Changing Concept of Sciatica: A Historical Overview


Mamak Hashemi 1 , * , Farzin Halabchi 2

1 Research Institute for Islamic and Complementary Medicine (RICM), Tehran, IR Iran

2 Sport Medicine Research Center, Medicine School, Tehran University of Medical Sciences, Tehran, IR Iran

How to Cite: Hashemi M, Halabchi F. Changing Concept of Sciatica: A Historical Overview, Iran Red Crescent Med J. 2016 ; 18(2):e21132. doi: 10.5812/ircmj.21132.


Iranian Red Crescent Medical Journal: 18 (2); e21132
Published Online: February 6, 2016
Article Type: Letter
Received: June 15, 2014
Revised: September 9, 2014
Accepted: September 29, 2014





Bile Blood Humor Sciatica Traditional Medicine

Copyright © 2016, Iranian Red Crescent Medical Journal. This is an open-access article distributed under the terms of the Creative Commons Attribution-NonCommercial 4.0 International License ( which permits copy and redistribute the material just in noncommercial usages, provided the original work is properly cited.

Dear Editor,

Low back pain and sciatica have been considered as the common morbidities of human kind throughout the history. The explanation of the etiology has been changed during the centuries and still remains a dilemma. Reviewing ancient theories may lead to novel findings about the etiology and its better treatments.

First writings about sciatica: among available iranian traditional medicine (ITM) books, the oldest writing about sciatica syndrome was found in “Adab al-Tabib,” a book on medical ethics in the 2nd century AH (719 Ad - 816 AD). In this book, sciatica is mentioned as a chronic and poor prognosis disease, which agitates the physicians.

The oldest textbook discussing sciatica is "Ferdos-al-Hekmah," a medical book by Ali ibn Sahl Rabban al-Tabari lived in 260 AH (9th century AD). He described the etiology, risk factors (individual, environmental, sexuality), and therapies (medical and manual) for this disease. One of the complex drugs formulated in this book is attributed to Masarjawaih, a Jewish physician in 1st century AH (7th century AD) (1).

After Tabari, Rhazes (865 AD - 925 AD) described sciatica in one exclusive chapter of his comprehensive textbook on medicine; Al Havi (Liber Continent). He cited the former physicians' ideas like Ibn Masouyeh (857 AD) besides his own idea and practices about this disease (2).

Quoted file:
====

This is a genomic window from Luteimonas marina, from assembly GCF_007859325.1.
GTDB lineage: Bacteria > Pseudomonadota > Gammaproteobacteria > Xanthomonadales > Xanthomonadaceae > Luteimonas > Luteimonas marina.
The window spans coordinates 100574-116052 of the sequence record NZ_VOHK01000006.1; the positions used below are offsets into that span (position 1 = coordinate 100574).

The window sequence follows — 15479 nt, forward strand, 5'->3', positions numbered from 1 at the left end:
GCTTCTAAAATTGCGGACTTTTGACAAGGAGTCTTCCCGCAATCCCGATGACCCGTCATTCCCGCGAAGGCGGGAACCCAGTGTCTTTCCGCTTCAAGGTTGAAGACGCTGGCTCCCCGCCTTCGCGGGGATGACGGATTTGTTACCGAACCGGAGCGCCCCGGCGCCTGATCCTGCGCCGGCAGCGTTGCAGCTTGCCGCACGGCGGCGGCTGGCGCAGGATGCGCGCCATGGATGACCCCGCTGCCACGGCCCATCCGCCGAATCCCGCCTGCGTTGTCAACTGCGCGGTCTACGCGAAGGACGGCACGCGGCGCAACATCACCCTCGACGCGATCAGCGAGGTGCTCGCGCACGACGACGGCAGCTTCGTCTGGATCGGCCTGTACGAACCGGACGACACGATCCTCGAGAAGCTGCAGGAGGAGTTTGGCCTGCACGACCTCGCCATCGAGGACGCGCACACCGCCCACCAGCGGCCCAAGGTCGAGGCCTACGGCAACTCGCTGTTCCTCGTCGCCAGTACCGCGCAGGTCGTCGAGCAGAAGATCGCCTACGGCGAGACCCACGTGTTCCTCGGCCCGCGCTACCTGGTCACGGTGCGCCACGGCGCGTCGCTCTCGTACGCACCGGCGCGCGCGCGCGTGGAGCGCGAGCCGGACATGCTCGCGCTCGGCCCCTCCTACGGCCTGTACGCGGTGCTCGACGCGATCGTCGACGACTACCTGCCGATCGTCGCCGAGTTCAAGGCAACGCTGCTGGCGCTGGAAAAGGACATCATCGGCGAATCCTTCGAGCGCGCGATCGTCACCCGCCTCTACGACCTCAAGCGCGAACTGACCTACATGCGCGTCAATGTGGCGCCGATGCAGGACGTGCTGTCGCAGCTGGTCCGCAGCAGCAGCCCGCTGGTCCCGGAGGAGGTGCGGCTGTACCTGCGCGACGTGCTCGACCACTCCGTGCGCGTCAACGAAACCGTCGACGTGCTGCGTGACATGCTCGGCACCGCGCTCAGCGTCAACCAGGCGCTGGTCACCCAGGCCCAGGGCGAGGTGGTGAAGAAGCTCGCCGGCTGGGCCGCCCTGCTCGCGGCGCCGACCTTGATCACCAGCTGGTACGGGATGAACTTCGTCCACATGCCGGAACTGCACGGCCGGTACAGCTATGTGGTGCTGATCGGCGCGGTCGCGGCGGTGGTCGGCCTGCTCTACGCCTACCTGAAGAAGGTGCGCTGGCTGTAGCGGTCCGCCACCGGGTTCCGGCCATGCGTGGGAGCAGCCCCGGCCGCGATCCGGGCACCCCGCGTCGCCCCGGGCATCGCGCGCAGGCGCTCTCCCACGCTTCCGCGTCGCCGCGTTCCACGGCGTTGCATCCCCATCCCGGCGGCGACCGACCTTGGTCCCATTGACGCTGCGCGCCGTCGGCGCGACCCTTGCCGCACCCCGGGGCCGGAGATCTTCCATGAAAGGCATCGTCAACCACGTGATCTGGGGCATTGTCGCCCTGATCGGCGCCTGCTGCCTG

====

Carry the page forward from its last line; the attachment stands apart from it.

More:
Definition, etiology, and treatments of sciatica were explained in the most Persian and Arabic medical books until 14th century AH (19th century AD) like “al-harooniah treatise,” “Golden treatis,” “Kāmil al-Sinaā al TibbiyaKāmil al-Sinaā al Tibbiya” Mansuri-fi-Teb, Qanun fi al-Teb (Canon) (3), “Zakhireye Kharazmshahi” (4), “Sharhol asbab,” “Taqwim al-abdan” (5), “Kaholasa al-Hikmah,” “Exir Azam” etc. All authors expressed the same main idea, which has gradually expanded with more comprehensive explanations.

Persian medicine perspective on sciatica: in ITM books, this problem is called "Ergho Nasaa" which means the pain in "Nasaa" (Noosa, according to Galen) vein pathway in the lower limb. "Ergho Nasaa" has been translated to sciatic and the pain in its location to sciatalgia. However, "Nasaa" refers to a vein, so "Ergho Nasaa" points to the disorder in the pathway of this vein, but nowadays "sciatic" is the name of a specific nerve not vein and sciatalgia refers to pain due to sciatic nerve problems. Despite the misnomer, description of sciatalgia and "Ergho Nasaa" are almost the same.

ITM, like other Humorism systems of medicine holds that the human body is filled with basic substances (4 humors, vapor, and watery fluid). The 4 humors are black bile, yellow bile, phlegm, and blood. Most diseases and disabilities supposedly resulted from an excess or abnormal type of one of these 4 humors.